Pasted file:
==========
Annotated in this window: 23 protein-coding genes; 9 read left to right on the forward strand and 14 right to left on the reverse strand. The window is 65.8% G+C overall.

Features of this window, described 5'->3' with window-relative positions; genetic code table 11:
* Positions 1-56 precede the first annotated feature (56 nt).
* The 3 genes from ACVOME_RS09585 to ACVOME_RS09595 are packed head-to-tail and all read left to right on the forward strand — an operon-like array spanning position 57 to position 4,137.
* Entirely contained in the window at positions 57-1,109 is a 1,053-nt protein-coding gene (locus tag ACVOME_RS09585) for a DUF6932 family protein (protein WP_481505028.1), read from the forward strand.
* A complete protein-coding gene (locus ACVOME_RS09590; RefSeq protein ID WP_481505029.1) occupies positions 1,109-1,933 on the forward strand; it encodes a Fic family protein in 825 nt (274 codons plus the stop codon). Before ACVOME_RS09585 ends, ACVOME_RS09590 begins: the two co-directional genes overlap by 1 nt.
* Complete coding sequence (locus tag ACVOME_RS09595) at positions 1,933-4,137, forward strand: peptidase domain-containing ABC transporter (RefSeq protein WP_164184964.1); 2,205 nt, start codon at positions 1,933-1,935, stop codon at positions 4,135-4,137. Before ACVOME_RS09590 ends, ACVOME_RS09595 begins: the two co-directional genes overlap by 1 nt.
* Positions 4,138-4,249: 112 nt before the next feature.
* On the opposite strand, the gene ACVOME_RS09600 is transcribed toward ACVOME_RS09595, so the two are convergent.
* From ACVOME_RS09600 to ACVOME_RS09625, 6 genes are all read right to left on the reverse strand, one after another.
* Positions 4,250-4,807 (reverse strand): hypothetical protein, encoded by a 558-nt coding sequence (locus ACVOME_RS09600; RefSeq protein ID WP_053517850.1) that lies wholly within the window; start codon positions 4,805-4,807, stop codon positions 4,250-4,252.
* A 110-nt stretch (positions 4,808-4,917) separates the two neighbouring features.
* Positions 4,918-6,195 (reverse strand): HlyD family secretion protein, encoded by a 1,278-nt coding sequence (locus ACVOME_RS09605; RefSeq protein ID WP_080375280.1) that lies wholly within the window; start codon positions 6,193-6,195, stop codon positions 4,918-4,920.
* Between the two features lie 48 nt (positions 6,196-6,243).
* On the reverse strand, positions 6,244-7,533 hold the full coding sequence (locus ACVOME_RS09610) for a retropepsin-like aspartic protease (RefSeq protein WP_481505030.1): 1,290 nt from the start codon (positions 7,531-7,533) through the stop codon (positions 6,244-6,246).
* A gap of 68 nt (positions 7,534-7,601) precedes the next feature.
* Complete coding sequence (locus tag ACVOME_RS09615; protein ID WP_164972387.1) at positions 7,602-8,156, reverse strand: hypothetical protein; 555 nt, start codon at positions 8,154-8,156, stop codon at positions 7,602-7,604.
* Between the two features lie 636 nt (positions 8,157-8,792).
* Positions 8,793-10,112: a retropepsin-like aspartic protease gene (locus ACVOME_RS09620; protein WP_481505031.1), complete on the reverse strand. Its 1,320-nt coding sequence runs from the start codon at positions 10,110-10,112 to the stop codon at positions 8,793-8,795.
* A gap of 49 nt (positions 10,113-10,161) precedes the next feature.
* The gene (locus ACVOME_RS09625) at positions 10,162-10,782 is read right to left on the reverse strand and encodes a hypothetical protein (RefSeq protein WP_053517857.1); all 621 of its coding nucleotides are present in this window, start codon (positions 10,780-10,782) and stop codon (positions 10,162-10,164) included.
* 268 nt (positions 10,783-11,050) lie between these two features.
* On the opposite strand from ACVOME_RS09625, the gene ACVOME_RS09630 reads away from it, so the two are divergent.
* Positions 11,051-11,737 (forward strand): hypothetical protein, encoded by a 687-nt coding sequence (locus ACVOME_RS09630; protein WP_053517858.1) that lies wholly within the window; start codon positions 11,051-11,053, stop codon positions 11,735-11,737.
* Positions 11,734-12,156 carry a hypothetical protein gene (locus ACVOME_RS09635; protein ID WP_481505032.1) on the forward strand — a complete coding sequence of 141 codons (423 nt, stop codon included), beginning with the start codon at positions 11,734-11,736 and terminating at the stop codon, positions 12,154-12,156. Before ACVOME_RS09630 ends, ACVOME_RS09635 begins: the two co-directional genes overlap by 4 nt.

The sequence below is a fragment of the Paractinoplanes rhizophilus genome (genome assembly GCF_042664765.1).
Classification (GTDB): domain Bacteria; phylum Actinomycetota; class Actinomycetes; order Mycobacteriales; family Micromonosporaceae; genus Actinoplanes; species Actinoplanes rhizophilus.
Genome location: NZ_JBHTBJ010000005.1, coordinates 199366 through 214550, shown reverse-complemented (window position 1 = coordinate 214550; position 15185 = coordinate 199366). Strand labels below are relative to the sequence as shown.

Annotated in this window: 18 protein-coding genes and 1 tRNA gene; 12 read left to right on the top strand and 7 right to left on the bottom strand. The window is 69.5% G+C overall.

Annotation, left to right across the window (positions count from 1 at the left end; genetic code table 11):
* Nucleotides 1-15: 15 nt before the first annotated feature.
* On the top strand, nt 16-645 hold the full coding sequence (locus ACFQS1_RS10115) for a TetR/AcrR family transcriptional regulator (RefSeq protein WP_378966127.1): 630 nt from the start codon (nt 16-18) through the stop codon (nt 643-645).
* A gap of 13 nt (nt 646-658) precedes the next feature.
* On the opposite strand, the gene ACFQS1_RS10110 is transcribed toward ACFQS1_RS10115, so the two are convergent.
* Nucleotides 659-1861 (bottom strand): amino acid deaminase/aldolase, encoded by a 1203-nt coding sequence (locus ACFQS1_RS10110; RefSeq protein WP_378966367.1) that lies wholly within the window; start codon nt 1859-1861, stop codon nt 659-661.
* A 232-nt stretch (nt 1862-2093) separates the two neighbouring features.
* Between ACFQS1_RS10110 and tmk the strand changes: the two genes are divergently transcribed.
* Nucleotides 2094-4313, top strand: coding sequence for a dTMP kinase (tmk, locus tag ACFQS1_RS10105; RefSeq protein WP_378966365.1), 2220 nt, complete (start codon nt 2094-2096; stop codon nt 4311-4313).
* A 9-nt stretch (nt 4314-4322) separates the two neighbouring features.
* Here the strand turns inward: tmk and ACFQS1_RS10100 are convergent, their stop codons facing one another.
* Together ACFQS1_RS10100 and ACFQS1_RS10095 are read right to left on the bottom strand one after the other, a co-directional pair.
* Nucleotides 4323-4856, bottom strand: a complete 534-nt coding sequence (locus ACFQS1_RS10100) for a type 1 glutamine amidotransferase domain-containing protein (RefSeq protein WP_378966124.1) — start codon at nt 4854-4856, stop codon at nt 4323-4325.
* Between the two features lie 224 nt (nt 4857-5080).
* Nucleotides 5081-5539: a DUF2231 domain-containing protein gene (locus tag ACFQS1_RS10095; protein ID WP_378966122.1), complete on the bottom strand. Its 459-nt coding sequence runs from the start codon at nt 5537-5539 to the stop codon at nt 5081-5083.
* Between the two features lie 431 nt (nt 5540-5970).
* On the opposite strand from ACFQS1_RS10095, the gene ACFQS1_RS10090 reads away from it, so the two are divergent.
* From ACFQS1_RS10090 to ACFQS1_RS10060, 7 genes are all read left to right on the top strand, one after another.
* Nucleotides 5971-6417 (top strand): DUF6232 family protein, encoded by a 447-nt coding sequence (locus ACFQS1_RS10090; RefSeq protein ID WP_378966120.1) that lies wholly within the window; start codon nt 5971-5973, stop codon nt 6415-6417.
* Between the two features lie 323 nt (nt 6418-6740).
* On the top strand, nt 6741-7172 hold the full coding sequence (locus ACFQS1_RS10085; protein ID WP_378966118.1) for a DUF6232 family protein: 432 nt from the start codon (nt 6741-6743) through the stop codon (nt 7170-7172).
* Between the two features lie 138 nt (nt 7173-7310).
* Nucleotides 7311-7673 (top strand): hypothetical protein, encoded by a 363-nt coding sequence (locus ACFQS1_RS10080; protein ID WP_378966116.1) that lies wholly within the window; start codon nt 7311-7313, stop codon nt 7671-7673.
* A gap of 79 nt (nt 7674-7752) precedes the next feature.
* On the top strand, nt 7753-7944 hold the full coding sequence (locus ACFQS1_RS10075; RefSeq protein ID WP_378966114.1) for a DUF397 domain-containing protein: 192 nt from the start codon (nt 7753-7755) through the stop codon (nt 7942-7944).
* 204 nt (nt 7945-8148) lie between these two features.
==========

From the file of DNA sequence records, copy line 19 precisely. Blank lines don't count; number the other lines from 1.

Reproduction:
* Positions 8,793-10,112: a retropepsin-like aspartic protease gene (locus ACVOME_RS09620; protein WP_481505031.1), complete on the reverse strand. Its 1,320-nt coding sequence runs from the start codon at positions 10,110-10,112 to the stop codon at positions 8,793-8,795.